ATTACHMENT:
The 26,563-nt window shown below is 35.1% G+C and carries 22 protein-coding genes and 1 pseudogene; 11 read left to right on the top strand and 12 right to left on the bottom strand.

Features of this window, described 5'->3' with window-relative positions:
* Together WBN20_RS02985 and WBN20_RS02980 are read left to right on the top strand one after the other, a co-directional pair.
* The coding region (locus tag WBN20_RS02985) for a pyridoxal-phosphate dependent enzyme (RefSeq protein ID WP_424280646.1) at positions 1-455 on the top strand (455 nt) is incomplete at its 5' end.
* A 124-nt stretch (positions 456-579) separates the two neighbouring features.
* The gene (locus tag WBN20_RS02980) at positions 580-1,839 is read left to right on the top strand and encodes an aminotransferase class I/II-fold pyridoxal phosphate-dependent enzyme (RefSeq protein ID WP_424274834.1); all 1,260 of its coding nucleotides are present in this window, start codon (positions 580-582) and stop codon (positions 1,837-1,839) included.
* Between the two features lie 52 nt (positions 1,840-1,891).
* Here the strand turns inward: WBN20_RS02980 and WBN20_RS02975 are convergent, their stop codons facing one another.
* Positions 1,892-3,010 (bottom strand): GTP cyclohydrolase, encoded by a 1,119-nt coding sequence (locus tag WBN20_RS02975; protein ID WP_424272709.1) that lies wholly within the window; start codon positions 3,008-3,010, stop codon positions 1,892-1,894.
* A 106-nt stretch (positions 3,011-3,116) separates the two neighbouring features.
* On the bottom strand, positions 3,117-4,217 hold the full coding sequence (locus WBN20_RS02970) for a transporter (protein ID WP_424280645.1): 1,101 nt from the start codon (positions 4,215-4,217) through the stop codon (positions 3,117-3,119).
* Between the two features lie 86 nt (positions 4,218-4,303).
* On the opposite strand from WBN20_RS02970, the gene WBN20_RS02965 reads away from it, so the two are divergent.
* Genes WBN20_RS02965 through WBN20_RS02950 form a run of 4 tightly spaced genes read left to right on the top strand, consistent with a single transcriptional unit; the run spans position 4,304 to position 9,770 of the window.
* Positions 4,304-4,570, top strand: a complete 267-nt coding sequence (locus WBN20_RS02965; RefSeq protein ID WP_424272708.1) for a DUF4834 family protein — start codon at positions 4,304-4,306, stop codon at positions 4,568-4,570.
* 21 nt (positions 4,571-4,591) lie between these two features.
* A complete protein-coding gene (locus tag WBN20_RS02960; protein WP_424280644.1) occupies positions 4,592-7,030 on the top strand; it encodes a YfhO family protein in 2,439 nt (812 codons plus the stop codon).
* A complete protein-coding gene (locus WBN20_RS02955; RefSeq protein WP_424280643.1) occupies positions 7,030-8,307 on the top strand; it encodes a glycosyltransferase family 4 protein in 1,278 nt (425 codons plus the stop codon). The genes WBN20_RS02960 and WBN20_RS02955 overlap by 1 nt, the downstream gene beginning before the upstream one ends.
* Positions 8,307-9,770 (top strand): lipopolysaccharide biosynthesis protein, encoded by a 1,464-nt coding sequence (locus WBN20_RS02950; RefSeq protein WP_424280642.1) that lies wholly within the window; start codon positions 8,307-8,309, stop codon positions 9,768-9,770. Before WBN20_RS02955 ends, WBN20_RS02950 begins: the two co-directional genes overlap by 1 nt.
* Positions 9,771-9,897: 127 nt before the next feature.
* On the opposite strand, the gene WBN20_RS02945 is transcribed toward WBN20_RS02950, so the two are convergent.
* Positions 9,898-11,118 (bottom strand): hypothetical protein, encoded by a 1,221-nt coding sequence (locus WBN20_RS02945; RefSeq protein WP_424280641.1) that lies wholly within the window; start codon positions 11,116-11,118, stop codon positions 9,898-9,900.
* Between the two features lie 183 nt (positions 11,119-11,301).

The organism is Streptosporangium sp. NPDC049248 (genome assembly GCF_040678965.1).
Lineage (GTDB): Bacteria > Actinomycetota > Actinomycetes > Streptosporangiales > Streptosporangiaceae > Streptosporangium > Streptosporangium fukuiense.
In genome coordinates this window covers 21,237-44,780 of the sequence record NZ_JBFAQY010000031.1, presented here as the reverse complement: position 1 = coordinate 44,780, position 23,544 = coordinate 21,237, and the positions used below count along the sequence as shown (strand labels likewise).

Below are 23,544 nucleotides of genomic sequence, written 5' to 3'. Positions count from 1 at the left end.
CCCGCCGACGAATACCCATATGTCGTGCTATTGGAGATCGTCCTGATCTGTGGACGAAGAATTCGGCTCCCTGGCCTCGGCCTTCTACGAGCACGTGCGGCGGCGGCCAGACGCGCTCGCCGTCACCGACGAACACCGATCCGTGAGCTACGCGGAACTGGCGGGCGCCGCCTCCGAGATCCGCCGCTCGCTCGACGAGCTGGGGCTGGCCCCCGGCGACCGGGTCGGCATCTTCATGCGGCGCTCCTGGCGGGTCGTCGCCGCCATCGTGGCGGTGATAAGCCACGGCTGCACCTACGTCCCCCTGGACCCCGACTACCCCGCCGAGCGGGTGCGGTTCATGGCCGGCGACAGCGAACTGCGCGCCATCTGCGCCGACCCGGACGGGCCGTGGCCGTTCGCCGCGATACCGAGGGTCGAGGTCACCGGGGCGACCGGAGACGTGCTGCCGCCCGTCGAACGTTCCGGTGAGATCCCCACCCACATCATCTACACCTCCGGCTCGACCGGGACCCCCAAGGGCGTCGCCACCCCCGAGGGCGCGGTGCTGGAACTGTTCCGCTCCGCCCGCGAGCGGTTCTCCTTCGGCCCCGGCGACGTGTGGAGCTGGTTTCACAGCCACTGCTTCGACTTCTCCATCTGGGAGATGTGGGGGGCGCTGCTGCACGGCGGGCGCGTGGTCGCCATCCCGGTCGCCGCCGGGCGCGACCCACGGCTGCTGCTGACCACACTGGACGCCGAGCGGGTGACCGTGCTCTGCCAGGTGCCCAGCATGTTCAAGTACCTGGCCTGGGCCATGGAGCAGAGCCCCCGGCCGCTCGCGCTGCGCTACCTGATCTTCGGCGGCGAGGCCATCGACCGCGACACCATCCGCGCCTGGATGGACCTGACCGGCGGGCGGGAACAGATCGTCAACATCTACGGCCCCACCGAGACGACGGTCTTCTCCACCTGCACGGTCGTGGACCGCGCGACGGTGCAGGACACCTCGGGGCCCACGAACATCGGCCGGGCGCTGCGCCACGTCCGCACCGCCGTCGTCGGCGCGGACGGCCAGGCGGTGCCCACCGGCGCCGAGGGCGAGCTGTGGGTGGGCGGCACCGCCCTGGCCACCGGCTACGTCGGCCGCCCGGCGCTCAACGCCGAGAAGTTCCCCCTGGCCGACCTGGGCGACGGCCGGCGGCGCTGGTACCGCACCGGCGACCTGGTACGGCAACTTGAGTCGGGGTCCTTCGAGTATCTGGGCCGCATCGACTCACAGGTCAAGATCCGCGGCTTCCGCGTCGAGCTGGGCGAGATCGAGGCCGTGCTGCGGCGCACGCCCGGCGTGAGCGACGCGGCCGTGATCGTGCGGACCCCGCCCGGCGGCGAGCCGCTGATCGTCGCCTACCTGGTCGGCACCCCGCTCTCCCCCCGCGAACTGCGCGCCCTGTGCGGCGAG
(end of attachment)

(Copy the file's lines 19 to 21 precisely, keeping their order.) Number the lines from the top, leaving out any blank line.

* Positions 8,307-9,770 (top strand): lipopolysaccharide biosynthesis protein, encoded by a 1,464-nt coding sequence (locus WBN20_RS02950; RefSeq protein WP_424280642.1) that lies wholly within the window; start codon positions 8,307-8,309, stop codon positions 9,768-9,770. Before WBN20_RS02955 ends, WBN20_RS02950 begins: the two co-directional genes overlap by 1 nt.
* Positions 9,771-9,897: 127 nt before the next feature.
* On the opposite strand, the gene WBN20_RS02945 is transcribed toward WBN20_RS02950, so the two are convergent.